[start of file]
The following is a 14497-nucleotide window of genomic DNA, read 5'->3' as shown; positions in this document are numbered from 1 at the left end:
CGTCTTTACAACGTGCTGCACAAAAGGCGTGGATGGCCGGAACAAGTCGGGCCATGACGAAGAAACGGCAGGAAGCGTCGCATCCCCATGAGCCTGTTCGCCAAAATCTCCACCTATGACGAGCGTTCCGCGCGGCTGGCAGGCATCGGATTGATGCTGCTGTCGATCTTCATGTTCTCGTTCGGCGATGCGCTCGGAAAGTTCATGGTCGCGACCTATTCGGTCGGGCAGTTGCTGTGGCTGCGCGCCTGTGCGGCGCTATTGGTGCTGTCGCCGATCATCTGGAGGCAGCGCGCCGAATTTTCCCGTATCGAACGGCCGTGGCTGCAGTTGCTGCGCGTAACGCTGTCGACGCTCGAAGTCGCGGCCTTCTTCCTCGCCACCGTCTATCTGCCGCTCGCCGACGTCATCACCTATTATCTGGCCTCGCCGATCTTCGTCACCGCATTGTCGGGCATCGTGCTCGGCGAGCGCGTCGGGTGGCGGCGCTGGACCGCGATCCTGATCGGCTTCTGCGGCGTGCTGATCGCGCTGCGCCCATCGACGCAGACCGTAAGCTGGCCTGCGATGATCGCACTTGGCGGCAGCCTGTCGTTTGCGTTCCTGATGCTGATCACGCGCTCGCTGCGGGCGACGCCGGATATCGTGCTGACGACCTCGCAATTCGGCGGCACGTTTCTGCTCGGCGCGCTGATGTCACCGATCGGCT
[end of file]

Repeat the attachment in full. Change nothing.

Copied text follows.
The following is a 14497-nucleotide window of genomic DNA, read 5'->3' as shown; positions in this document are numbered from 1 at the left end:
CGTCTTTACAACGTGCTGCACAAAAGGCGTGGATGGCCGGAACAAGTCGGGCCATGACGAAGAAACGGCAGGAAGCGTCGCATCCCCATGAGCCTGTTCGCCAAAATCTCCACCTATGACGAGCGTTCCGCGCGGCTGGCAGGCATCGGATTGATGCTGCTGTCGATCTTCATGTTCTCGTTCGGCGATGCGCTCGGAAAGTTCATGGTCGCGACCTATTCGGTCGGGCAGTTGCTGTGGCTGCGCGCCTGTGCGGCGCTATTGGTGCTGTCGCCGATCATCTGGAGGCAGCGCGCCGAATTTTCCCGTATCGAACGGCCGTGGCTGCAGTTGCTGCGCGTAACGCTGTCGACGCTCGAAGTCGCGGCCTTCTTCCTCGCCACCGTCTATCTGCCGCTCGCCGACGTCATCACCTATTATCTGGCCTCGCCGATCTTCGTCACCGCATTGTCGGGCATCGTGCTCGGCGAGCGCGTCGGGTGGCGGCGCTGGACCGCGATCCTGATCGGCTTCTGCGGCGTGCTGATCGCGCTGCGCCCATCGACGCAGACCGTAAGCTGGCCTGCGATGATCGCACTTGGCGGCAGCCTGTCGTTTGCGTTCCTGATGCTGATCACGCGCTCGCTGCGGGCGACGCCGGATATCGTGCTGACGACCTCGCAATTCGGCGGCACGTTTCTGCTCGGCGCGCTGATGTCACCGATCGGCT